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Césare Pugni was born in Genoa in 1802 and studied at the Milan Conservatory of Music. While in Milan he contributed music for ballets, then Elerz e Zulmida (1826) was the first work composed completely by him. From 1832-1834 he was maestro al cembalo and music director of La Scala. Then he went to Paris where he became director of the Paganini Institute and was briefly associated with Bellini. During this time he composed The Devil’s Fiddle, The Marquitante, The Marble Maiden, and Stella, ou Les Contrebandiers (1850). In 1843, he began a long collaboration with Jules Perrot at Her Majesty’s Theatre in London. Unquestionably gifted, Pugni always worked in a great hurry and on specific order from customers he was forced to satisfy, hence the crudeness of his music. In 1851, Pugni went to St. Petersburg from London where he had been staff composer of ballet music at the Royal Covent Garden Opera House. In Russia, he was staff composer at the Imperial Ballet, and, during his nineteen years there, composed thirty-five ballets and a great number of individual dances. Among his outstanding compositions were La Esmeralda (1844), The Little Hump-backed Horse (1864), Daughter of Pharaoh (1862), Catarina, ou La Fille du Bandit (1846), Armide, contributions to Adolphe Adam’s score for Le Corsaire (1856), Pas de Quatre (1845), Paquerette, Faust (1854), and King Candaule. As a composer, Pugni’s output numbered 312 ballets, ten operas, and forty Masses. He died in St. Petersburg in 1870 at the age of 68.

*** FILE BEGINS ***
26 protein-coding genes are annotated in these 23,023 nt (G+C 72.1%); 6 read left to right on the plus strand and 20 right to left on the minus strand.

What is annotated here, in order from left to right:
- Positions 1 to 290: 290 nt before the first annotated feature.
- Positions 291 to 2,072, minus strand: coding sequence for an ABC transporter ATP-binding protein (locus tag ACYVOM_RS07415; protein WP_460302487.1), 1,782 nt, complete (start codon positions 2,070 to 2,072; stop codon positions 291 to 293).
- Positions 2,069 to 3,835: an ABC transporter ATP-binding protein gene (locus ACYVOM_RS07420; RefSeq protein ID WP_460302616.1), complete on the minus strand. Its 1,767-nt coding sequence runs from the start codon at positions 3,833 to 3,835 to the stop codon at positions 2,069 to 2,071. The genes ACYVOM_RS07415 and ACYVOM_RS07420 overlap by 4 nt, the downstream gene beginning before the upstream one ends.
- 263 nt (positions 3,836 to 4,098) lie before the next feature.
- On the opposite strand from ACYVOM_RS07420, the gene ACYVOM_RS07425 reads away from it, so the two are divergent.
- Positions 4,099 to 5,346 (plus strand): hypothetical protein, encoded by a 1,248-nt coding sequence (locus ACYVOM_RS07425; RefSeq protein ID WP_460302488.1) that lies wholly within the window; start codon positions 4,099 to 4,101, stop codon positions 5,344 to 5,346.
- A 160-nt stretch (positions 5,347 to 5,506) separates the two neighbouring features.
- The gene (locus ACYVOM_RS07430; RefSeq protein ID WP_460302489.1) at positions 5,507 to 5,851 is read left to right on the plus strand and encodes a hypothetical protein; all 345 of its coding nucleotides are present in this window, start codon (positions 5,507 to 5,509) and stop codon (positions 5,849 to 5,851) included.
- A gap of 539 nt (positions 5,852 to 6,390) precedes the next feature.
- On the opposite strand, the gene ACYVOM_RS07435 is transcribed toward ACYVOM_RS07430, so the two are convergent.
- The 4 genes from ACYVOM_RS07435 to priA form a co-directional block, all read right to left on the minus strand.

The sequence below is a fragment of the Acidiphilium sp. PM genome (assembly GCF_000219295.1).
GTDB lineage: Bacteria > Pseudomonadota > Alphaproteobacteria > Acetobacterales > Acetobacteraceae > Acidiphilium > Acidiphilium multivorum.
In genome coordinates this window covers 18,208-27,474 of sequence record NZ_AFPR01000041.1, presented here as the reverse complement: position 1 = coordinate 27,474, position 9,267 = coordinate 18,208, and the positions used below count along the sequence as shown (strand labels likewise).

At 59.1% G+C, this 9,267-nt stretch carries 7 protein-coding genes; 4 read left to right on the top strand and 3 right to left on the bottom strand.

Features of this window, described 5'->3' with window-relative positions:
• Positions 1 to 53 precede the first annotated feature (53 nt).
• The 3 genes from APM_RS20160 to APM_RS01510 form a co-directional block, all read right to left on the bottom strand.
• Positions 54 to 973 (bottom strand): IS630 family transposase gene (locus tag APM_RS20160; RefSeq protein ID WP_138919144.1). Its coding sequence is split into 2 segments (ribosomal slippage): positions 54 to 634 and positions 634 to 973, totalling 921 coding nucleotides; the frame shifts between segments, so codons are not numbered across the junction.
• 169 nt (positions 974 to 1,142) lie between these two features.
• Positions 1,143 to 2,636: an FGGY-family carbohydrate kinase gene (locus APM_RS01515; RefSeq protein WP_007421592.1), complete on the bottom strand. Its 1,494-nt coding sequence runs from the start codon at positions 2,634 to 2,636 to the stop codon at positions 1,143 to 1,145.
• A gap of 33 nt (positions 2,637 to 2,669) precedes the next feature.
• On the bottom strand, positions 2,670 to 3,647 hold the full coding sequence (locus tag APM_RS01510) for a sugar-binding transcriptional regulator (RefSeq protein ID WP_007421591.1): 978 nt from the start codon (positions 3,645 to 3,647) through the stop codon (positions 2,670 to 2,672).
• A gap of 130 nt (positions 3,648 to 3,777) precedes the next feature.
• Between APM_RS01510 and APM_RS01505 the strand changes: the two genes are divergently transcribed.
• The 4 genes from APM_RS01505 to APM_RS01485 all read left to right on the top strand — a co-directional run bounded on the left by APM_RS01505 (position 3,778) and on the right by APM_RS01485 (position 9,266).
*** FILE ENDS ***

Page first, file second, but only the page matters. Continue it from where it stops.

Cesare Pugni